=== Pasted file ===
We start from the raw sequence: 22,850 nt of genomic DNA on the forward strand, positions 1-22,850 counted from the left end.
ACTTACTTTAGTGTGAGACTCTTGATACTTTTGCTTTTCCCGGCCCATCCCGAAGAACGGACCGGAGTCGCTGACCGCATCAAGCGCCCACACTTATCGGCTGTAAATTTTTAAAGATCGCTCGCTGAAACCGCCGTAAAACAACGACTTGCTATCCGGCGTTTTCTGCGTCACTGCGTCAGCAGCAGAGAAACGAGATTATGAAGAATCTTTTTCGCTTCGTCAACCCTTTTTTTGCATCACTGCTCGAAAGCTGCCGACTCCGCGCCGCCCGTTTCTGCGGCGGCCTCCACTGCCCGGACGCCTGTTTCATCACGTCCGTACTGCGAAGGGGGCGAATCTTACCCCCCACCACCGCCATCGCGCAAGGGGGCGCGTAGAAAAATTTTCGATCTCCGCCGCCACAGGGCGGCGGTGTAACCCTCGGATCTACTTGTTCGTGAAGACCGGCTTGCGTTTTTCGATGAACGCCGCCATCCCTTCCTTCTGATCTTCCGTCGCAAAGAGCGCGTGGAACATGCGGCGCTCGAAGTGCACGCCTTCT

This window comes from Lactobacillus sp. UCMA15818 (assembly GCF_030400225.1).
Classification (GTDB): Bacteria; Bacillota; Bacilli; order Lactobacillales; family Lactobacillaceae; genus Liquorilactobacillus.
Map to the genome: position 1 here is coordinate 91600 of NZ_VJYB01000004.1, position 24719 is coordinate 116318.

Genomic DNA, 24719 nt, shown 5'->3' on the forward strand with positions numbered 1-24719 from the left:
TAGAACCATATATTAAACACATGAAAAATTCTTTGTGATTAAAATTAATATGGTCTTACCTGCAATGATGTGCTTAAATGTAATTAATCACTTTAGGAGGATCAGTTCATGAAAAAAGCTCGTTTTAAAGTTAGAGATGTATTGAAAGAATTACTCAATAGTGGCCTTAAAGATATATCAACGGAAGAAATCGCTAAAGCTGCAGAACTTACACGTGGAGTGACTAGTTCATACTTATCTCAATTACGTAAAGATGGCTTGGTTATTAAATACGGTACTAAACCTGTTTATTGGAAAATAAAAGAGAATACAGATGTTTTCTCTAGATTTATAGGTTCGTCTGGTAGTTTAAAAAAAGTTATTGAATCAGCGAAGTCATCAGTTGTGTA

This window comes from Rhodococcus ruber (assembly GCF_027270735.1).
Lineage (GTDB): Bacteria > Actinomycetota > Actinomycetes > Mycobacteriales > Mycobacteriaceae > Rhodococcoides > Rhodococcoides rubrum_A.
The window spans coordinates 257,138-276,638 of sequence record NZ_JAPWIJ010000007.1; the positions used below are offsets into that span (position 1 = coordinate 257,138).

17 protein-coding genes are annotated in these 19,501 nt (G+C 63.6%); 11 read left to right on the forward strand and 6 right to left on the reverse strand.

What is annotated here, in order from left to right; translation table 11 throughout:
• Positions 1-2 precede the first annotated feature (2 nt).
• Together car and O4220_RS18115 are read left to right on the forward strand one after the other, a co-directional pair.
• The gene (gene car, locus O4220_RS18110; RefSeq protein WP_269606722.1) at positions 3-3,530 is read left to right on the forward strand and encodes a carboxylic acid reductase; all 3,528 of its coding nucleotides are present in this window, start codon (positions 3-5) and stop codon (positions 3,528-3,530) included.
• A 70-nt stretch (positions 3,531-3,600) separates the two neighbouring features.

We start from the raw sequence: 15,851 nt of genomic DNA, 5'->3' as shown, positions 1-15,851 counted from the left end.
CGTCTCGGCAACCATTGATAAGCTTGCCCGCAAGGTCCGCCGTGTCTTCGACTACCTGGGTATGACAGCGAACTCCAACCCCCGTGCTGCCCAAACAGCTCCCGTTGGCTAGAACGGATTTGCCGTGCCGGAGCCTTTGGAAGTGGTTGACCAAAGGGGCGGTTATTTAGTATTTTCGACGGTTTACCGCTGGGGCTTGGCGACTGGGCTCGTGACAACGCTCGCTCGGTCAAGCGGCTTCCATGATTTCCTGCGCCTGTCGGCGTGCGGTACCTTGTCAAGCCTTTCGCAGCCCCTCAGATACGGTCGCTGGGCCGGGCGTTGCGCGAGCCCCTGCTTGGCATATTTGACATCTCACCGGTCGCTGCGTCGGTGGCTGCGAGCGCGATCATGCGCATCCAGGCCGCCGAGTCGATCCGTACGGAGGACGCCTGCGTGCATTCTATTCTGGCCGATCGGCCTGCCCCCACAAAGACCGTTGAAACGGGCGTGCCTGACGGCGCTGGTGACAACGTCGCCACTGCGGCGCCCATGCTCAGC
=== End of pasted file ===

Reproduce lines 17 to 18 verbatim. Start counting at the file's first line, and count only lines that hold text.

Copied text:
We start from the raw sequence: 15,851 nt of genomic DNA, 5'->3' as shown, positions 1-15,851 counted from the left end.
CGTCTCGGCAACCATTGATAAGCTTGCCCGCAAGGTCCGCCGTGTCTTCGACTACCTGGGTATGACAGCGAACTCCAACCCCCGTGCTGCCCAAACAGCTCCCGTTGGCTAGAACGGATTTGCCGTGCCGGAGCCTTTGGAAGTGGTTGACCAAAGGGGCGGTTATTTAGTATTTTCGACGGTTTACCGCTGGGGCTTGGCGACTGGGCTCGTGACAACGCTCGCTCGGTCAAGCGGCTTCCATGATTTCCTGCGCCTGTCGGCGTGCGGTACCTTGTCAAGCCTTTCGCAGCCCCTCAGATACGGTCGCTGGGCCGGGCGTTGCGCGAGCCCCTGCTTGGCATATTTGACATCTCACCGGTCGCTGCGTCGGTGGCTGCGAGCGCGATCATGCGCATCCAGGCCGCCGAGTCGATCCGTACGGAGGACGCCTGCGTGCATTCTATTCTGGCCGATCGGCCTGCCCCCACAAAGACCGTTGAAACGGGCGTGCCTGACGGCGCTGGTGACAACGTCGCCACTGCGGCGCCCATGCTCAGC